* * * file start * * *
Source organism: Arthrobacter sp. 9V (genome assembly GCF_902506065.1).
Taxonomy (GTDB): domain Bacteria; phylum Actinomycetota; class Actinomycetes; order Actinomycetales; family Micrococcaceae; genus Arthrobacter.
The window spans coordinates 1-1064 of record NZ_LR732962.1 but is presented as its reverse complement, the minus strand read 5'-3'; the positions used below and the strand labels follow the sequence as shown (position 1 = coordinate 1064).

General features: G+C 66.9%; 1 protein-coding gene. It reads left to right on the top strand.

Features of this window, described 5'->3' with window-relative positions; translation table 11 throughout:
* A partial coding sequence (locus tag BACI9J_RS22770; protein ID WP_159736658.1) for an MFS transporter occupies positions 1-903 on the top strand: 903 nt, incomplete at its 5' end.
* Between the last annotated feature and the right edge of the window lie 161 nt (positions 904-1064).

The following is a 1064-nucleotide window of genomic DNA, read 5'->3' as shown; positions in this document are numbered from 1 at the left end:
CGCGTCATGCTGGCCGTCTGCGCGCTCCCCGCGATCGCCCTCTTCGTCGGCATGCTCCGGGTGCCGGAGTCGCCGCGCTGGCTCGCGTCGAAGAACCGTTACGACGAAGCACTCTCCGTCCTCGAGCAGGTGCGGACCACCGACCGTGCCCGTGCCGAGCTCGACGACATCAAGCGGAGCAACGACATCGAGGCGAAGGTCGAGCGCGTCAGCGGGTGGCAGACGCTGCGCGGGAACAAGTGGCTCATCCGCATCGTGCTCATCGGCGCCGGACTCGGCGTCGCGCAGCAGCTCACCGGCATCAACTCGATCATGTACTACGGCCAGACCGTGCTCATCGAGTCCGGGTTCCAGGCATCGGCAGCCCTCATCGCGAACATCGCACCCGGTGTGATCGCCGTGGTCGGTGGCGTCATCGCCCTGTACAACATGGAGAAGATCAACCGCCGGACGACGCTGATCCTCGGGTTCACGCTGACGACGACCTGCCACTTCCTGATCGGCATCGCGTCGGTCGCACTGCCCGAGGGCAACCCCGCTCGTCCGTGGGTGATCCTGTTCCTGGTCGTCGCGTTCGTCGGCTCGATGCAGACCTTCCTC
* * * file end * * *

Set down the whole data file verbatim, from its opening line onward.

Source organism: Arthrobacter sp. 9V (genome assembly GCF_902506065.1).
Taxonomy (GTDB): domain Bacteria; phylum Actinomycetota; class Actinomycetes; order Actinomycetales; family Micrococcaceae; genus Arthrobacter.
The window spans coordinates 1-1064 of record NZ_LR732962.1 but is presented as its reverse complement, the minus strand read 5'-3'; the positions used below and the strand labels follow the sequence as shown (position 1 = coordinate 1064).

General features: G+C 66.9%; 1 protein-coding gene. It reads left to right on the top strand.

Features of this window, described 5'->3' with window-relative positions; translation table 11 throughout:
* A partial coding sequence (locus tag BACI9J_RS22770; protein ID WP_159736658.1) for an MFS transporter occupies positions 1-903 on the top strand: 903 nt, incomplete at its 5' end.
* Between the last annotated feature and the right edge of the window lie 161 nt (positions 904-1064).

The following is a 1064-nucleotide window of genomic DNA, read 5'->3' as shown; positions in this document are numbered from 1 at the left end:
CGCGTCATGCTGGCCGTCTGCGCGCTCCCCGCGATCGCCCTCTTCGTCGGCATGCTCCGGGTGCCGGAGTCGCCGCGCTGGCTCGCGTCGAAGAACCGTTACGACGAAGCACTCTCCGTCCTCGAGCAGGTGCGGACCACCGACCGTGCCCGTGCCGAGCTCGACGACATCAAGCGGAGCAACGACATCGAGGCGAAGGTCGAGCGCGTCAGCGGGTGGCAGACGCTGCGCGGGAACAAGTGGCTCATCCGCATCGTGCTCATCGGCGCCGGACTCGGCGTCGCGCAGCAGCTCACCGGCATCAACTCGATCATGTACTACGGCCAGACCGTGCTCATCGAGTCCGGGTTCCAGGCATCGGCAGCCCTCATCGCGAACATCGCACCCGGTGTGATCGCCGTGGTCGGTGGCGTCATCGCCCTGTACAACATGGAGAAGATCAACCGCCGGACGACGCTGATCCTCGGGTTCACGCTGACGACGACCTGCCACTTCCTGATCGGCATCGCGTCGGTCGCACTGCCCGAGGGCAACCCCGCTCGTCCGTGGGTGATCCTGTTCCTGGTCGTCGCGTTCGTCGGCTCGATGCAGACCTTCCTC